For fiscal 2014, property taxes made up slightly over 50% of general fund revenues followed by sales taxes at 19% and charges for services at 15%. Leading general fund expenses are public safety, at approximately 60% not including the county federal inmate program.

The county budgets and accounts for the operations of its nursing home and federal inmate fund as well as the health and social services fund in separate funds and annually transfers fund surplus, if any, to the general fund. Management’s goal is to ensure that these funds are at a minimum self-supporting without any general fund support. Fitch believes management has instituted strong oversight and monitoring procedures and that these funds pose moderate financial risk to the general fund.

Audited results for 2014 indicate a $3.5 million surplus increasing unrestricted general fund balance to a very strong $16.5 million or 27% of budget. County sales tax revenues in 2014 were up $2 million over budget in 2014 and thus far in 2015 continue tracking positively to budget. Some of the increase is due to construction activity and may fall off in future years.

The general fund budget and year-to-date forecast indicate 2015 will close with no material changes to overall reserves. Fitch believes that such projections are reasonable given year-to-date performance and the county’s conservative budgeting approach. Expectations for the 2016 budget include continued tight expenditure controls, a modest increase in tax rates and no fund balance appropriation. The county expects to remain well below its statutory levy limitation, which provides modest revenue raising flexibility if required.

RECOVERING ECONOMY; MODERATE GROWTH EXPECTED

The county’s longtime manufacturing-dominated economy is proximate to the Chicago and Milwaukee employment centers. It was hit hard during the recent recession with a significant increase in unemployment and valuation declines but is showing signs of strong recovery, expansion and diversification. A significant economic impact was the 2008 closure of the Chrysler Motors engine assembly plant which employed over 1,000.

This and other losses caused county unemployment rates to spike to over 10% for 2009 and 2010. The county population and labor force remained stable and growing. Recent commercial/industrial activity within the county’s multiple business/office parks has improved the county unemployment rate which averaged 6.5% in 2014, slightly above state and national levels, but fell to 5.7% in May 2015 from 6.1% in May 2014. The 2013 county median household income levels are slightly above state (105%) and national (104%) levels, although per capita personal income levels are only 89% and 85%, respectively.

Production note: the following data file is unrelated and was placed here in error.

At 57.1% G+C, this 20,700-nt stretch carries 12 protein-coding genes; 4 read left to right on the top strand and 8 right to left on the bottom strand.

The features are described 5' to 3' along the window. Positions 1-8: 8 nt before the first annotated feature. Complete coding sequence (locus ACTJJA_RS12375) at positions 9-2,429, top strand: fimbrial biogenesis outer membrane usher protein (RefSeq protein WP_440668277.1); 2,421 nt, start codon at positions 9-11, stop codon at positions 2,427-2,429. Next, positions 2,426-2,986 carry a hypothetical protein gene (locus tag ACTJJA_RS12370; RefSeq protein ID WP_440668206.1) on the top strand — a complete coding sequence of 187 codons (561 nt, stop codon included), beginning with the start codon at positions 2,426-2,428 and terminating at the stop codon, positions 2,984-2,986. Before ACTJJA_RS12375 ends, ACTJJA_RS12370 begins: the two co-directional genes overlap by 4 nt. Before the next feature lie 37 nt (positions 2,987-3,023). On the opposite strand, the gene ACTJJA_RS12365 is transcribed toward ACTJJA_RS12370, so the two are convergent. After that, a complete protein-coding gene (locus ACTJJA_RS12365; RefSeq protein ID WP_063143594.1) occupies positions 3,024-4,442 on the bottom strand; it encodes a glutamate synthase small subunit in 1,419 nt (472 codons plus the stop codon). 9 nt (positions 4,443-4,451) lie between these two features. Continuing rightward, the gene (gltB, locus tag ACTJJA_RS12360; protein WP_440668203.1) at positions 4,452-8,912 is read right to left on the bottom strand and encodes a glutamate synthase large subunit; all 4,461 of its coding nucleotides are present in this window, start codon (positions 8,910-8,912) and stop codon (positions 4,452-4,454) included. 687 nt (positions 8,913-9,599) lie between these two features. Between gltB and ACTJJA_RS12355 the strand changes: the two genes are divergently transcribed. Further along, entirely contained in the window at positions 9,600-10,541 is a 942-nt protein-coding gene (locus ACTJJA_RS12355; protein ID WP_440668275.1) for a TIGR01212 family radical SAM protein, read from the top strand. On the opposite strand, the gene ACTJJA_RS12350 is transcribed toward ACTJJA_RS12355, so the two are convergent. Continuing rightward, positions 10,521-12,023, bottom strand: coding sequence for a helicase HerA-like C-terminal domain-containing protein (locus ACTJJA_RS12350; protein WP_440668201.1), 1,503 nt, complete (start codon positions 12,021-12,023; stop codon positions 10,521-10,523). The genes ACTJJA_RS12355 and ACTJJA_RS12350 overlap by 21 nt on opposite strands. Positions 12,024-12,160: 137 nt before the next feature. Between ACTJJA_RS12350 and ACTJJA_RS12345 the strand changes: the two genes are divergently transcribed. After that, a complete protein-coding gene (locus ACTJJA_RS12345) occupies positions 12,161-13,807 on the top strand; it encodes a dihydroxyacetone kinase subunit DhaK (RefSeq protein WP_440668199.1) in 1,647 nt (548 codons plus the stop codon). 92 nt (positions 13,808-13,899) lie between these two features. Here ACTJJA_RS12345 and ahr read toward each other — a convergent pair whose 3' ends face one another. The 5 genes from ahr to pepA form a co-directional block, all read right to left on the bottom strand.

Over the past two years, the county has benefitted from improved interstate access via I-94. New commercial/industrial development activity totals over $800 million of capital investment currently in process and an expected 4,000 new jobs expected over the next few years. One of the major current development projects is Amazon.com, Inc., which recently invested over $300 million to construct a 1.5 million square foot fulfillment center complex in the city of Kenosha which is expected to employ 1,600 full-time and up to 2,600 at peak times when it opened in summer 2015. Other major developments in process are regional distribution centers, manufacturing and retailing.

The county employment base includes numerous educational institutions, two large healthcare providers and numerous global commercial/industrial firms. Top current employers include the city and county governments, the county school district, Carthage College, Gateway Technical College and University of Wisconsin – Parkside campus; United Health Systems and Aurora Healthcare.